Wednesday, September 22, 2010

ANTONIO GELUZ vs. COURT OF APPEALS G.R. No. L-16439 July 20, 1961

ANTONIO GELUZ vs. COURT OF APPEALS
G.R. No. L-16439, July 20, 1961
2 SCRA 801

FACTS:
Her present husband impregnated Nita Villanueva before they were legally married. Desiring to conceal her pregnancy from the parent, she had herself aborted by petitioner Antonio Geluz. After her marriage, she again became pregnant. As she was then employed in the COMELEC and her pregnancy proved to be inconvenient, she had herself aborted again by Geluz. Less than 2 years later, Nita incurred a third abortion of a two-month old fetus, in consideration of the sum of P50.00. Her husband did not know of, nor consented to the abortion. Hence Oscar Lazo, private respondent, sued petitioner for damages based on the third and last abortion.
The trial court rendered judgment ordering Antonio Geluz to pay P3,000.00 as damages, P700.00 as attorney’s fee and the cost of the suit. Court of Appeals affirmed the decision.

ISSUE:
Is an unborn child covered with personality so that if the unborn child incurs injury, his parents may recover damages from the ones who caused the damage to the unborn child?

RULING:
Personality begins at conception. This personality is called presumptive personality. It is, of course, essential that birth should occur later, otherwise the fetus will be considered as never having possessed legal personality.
Since an action for pecuniary damages on account of injury or death pertains primarily to the one injured, it is easy to see that if no action for damages could be instituted on behalf of the unborn child on account of injuries it received, no such right of action could derivatively accrue to its parents or heirs. In fact, even if a cause of action did accrue on behalf of the unborn child, the same was extinguished by its pre-natal death, since no transmission to anyone can take place from one that lacked juridical personality.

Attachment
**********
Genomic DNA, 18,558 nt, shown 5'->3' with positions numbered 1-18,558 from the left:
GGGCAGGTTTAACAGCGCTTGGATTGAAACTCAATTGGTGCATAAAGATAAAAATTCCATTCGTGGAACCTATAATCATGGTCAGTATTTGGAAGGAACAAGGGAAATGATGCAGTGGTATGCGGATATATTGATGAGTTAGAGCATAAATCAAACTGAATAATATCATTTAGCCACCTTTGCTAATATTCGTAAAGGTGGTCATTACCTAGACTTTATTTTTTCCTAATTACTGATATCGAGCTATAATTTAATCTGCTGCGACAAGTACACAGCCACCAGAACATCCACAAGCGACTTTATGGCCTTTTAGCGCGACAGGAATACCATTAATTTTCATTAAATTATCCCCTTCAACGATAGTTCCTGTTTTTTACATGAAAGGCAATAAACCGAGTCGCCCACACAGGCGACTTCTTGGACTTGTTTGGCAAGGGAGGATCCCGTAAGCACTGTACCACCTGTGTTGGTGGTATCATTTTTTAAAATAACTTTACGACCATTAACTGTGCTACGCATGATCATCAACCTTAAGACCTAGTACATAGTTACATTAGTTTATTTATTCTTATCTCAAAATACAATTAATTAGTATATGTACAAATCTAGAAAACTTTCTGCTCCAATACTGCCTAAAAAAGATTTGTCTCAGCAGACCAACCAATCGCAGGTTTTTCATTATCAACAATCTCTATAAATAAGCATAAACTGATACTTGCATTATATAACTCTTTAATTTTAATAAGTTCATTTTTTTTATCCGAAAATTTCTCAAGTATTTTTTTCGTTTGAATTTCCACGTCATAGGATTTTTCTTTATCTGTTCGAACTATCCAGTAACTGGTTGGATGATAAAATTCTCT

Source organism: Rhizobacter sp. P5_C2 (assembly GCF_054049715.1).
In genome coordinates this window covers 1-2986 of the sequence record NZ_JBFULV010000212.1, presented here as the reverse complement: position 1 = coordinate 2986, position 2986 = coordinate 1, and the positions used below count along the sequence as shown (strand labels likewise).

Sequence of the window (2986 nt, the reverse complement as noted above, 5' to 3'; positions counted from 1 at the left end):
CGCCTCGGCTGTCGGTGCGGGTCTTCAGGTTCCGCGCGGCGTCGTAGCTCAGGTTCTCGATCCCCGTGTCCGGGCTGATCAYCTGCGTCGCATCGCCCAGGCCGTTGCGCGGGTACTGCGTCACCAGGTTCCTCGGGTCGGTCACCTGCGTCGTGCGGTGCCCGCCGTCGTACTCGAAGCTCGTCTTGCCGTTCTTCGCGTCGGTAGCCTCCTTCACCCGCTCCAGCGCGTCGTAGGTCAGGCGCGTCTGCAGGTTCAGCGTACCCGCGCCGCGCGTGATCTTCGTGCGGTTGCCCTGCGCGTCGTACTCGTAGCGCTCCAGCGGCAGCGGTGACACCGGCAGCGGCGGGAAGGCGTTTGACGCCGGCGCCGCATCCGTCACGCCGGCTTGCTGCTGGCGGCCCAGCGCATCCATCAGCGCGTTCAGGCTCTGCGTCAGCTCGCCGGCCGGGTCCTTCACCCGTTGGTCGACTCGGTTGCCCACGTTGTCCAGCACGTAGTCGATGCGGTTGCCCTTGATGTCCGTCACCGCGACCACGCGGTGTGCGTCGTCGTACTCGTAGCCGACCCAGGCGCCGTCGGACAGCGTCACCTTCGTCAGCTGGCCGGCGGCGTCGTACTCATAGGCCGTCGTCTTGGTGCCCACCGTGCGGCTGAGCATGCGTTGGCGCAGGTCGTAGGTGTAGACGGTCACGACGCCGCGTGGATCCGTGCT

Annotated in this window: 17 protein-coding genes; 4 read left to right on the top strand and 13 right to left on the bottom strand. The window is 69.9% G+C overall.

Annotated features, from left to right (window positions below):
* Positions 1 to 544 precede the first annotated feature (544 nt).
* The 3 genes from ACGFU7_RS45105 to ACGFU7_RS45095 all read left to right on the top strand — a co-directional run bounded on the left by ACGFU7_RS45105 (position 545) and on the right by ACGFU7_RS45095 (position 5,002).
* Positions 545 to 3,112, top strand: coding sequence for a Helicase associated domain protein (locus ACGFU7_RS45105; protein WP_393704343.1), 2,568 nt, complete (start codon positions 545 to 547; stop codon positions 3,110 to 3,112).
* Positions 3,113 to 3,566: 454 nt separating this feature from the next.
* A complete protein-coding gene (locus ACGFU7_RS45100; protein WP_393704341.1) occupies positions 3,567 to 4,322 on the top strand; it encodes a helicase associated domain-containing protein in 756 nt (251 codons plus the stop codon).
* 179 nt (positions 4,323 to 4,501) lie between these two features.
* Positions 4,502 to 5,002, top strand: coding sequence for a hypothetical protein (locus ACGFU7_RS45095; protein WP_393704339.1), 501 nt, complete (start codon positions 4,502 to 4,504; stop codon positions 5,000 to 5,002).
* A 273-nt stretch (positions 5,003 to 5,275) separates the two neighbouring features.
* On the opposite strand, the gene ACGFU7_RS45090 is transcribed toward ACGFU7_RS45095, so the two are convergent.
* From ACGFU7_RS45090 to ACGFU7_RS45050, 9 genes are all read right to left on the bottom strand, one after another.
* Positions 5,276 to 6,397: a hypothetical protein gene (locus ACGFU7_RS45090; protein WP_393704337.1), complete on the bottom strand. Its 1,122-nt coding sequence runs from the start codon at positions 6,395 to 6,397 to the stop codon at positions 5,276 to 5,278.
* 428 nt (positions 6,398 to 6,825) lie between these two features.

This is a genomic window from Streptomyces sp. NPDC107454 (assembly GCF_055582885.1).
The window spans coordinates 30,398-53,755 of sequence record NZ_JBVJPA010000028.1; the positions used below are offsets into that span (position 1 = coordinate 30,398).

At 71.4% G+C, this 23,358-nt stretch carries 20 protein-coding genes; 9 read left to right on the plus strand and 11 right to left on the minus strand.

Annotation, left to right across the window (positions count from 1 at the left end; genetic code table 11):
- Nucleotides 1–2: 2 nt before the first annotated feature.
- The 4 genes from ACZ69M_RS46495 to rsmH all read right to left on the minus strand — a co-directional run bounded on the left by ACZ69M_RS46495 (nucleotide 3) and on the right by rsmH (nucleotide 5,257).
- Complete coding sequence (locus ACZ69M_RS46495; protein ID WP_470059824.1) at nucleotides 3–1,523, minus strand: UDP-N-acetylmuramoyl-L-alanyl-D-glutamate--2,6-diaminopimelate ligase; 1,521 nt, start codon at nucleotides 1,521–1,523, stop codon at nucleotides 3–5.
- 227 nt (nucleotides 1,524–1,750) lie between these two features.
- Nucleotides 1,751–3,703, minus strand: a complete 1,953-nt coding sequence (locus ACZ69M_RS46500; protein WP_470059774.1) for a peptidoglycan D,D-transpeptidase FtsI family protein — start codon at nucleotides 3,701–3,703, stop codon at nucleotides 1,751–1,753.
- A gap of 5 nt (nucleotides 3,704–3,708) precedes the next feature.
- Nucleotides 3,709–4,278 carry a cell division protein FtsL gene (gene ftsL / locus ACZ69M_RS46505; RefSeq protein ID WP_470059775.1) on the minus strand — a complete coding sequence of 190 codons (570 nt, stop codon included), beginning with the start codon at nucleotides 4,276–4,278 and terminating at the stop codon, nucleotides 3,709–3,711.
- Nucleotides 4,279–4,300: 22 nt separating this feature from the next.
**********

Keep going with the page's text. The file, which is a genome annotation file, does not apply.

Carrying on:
It is no answer to invoke the presumptive personality of a conceived child under Article 40 of the Civil Code because that same article expressly limits such provisional personality by imposing the condition that the child should be subsequently born alive. In the present case, the child was dead when separated from its mother’s womb.
This is not to say that the parents are not entitled to damages. However, such damages must be those inflicted directly upon them, as distinguished from injury or violation of the rights of the deceased child.

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